Potential Solution to World Food Shortages

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Bihar, India, may have provided a potential solution to world food shortages. Last year, a farmer named Sumant Kumar broke the world record for amount of rice grown on a single hectare of land. An hectare is equivalent to about two and a half acres, or 10,000 meters square. Kumar grew 22.4 tons of rice on one hectare, far more than the four or five tons that he usually brought in. The most astonishing part of this world record is that Kumar did not use any herbicides and only used farmyard manure.

Kumar managed to beat agricultural scientists and the International Rice Research Institute – and without using any chemicals. Plus, many others in Bihar, as well as neighboring Darveshpura, discovered that they had grown 17 tons or more on their hectares, so it was not merely a freak occurrence. The state’s chief minister awarded Kumar, and others in the neighboring area, with electricity, a bank, and a bridge, because those things were scarce in the village.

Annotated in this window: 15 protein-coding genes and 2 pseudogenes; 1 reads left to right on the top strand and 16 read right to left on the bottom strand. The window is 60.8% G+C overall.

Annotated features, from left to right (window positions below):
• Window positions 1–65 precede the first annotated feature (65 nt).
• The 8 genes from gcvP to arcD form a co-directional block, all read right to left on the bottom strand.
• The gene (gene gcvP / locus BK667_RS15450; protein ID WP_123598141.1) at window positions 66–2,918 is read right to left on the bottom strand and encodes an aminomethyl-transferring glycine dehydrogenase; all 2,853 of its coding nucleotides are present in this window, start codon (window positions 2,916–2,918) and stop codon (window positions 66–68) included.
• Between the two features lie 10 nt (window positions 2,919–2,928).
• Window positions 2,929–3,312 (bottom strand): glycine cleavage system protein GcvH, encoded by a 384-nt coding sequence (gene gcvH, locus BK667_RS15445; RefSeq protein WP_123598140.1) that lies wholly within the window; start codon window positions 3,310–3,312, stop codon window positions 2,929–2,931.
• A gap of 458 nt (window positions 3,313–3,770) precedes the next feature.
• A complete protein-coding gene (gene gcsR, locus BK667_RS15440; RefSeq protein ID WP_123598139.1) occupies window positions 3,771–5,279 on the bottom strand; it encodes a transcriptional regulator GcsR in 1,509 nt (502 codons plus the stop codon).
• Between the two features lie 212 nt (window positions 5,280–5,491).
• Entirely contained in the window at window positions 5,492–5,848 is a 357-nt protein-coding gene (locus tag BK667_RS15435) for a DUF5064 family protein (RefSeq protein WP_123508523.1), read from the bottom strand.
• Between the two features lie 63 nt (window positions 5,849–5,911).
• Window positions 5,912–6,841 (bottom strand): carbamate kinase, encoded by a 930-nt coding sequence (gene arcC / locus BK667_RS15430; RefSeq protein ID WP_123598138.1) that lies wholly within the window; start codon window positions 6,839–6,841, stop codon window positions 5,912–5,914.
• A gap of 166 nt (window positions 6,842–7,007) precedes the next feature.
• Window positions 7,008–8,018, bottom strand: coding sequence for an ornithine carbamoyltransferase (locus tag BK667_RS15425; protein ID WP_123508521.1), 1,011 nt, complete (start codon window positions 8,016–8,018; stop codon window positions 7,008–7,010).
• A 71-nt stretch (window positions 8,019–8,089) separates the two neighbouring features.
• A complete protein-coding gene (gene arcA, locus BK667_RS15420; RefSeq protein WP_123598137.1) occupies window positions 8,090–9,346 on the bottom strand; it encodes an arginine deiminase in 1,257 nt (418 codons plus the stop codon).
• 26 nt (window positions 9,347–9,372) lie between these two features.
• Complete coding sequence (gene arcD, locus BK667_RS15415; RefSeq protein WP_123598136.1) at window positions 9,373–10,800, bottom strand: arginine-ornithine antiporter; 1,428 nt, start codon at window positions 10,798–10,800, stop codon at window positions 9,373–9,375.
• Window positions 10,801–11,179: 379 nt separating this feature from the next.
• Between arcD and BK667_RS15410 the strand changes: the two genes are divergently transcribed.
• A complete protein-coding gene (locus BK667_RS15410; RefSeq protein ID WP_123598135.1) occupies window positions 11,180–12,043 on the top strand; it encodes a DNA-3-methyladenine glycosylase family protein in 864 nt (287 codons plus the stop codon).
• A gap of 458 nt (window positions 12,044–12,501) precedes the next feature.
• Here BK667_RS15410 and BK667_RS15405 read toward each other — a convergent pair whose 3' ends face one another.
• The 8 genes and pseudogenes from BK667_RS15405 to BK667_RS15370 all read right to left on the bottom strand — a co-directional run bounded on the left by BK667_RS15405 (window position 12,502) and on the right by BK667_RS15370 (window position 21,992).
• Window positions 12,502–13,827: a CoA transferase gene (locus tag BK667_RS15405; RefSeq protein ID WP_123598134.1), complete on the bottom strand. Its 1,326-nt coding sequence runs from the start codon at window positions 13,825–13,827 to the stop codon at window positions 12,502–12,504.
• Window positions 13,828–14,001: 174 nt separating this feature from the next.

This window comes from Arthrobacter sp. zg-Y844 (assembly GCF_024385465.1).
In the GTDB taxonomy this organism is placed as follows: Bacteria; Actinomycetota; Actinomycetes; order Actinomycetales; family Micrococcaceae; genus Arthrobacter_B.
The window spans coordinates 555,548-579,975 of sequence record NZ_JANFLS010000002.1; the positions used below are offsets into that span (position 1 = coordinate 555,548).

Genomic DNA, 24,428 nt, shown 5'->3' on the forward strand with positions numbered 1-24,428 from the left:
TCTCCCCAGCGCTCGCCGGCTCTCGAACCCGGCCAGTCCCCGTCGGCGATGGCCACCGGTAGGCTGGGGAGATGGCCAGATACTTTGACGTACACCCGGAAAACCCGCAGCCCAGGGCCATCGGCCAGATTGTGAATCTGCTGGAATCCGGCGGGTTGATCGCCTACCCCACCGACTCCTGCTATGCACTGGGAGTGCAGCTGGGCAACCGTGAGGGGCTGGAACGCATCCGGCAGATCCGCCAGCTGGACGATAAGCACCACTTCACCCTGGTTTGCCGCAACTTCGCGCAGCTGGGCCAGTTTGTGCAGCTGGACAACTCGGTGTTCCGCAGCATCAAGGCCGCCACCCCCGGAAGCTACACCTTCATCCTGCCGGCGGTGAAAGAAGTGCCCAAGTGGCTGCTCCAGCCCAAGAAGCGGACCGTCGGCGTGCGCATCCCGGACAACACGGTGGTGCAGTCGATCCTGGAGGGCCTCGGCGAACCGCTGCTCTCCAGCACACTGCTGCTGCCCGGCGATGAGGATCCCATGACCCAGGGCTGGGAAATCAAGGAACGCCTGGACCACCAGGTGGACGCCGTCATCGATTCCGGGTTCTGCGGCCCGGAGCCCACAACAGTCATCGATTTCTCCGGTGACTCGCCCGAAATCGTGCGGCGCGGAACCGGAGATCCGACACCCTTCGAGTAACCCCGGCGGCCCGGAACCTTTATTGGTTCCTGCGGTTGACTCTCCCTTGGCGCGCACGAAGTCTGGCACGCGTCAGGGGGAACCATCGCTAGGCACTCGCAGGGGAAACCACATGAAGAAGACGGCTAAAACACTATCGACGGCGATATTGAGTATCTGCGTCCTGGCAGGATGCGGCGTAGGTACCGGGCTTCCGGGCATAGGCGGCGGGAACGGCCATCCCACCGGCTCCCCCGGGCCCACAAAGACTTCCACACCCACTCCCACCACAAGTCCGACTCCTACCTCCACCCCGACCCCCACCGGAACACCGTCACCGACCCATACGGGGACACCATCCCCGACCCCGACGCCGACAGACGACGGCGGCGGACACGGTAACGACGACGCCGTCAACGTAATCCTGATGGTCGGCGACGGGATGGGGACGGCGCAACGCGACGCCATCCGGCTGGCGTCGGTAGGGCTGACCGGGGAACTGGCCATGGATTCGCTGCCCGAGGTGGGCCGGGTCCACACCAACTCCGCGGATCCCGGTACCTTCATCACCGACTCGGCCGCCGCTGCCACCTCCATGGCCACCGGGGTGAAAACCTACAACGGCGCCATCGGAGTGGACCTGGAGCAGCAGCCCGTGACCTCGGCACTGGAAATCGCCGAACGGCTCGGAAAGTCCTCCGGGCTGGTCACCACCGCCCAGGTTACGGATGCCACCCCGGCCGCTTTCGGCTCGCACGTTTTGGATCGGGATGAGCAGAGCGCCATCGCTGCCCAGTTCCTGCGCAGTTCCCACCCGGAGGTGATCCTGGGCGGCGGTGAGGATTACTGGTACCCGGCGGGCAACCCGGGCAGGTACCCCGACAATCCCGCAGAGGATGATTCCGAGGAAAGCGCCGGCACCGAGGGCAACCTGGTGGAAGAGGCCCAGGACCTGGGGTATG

In the following months, Bihar would become “the miracle village.” A few months later, Kumar’s friend broke the world record for potatoes. Not long after, a nearby village broke the record for growing wheat, as well. Soon, it became clear that they had found a potential solution to world food shortages. The reason that the crops are so successful is a method called System of Root Intensification (SRI).

In SRI, the premise “less is more” stands strong. To put it simply, farmers plant half as many seeds as other world farmers, and put plants one-by-one into the fields when very young. They keep the soil dry and plant the crops 25 cm apart. Pesticides and fertilizers are unnecessary.

More SRI research needs to be done, but if the success of Bihar and surrounding villages truly comes from this method, perhaps the world can adopt this cheap way of growing crops, and a potential solution to world food shortages will be in effect.

To watch an audio slideshow about Bihar’s rice, go here.

– Corina Balsamo

Source: The Guardian
Photo: The Guardian

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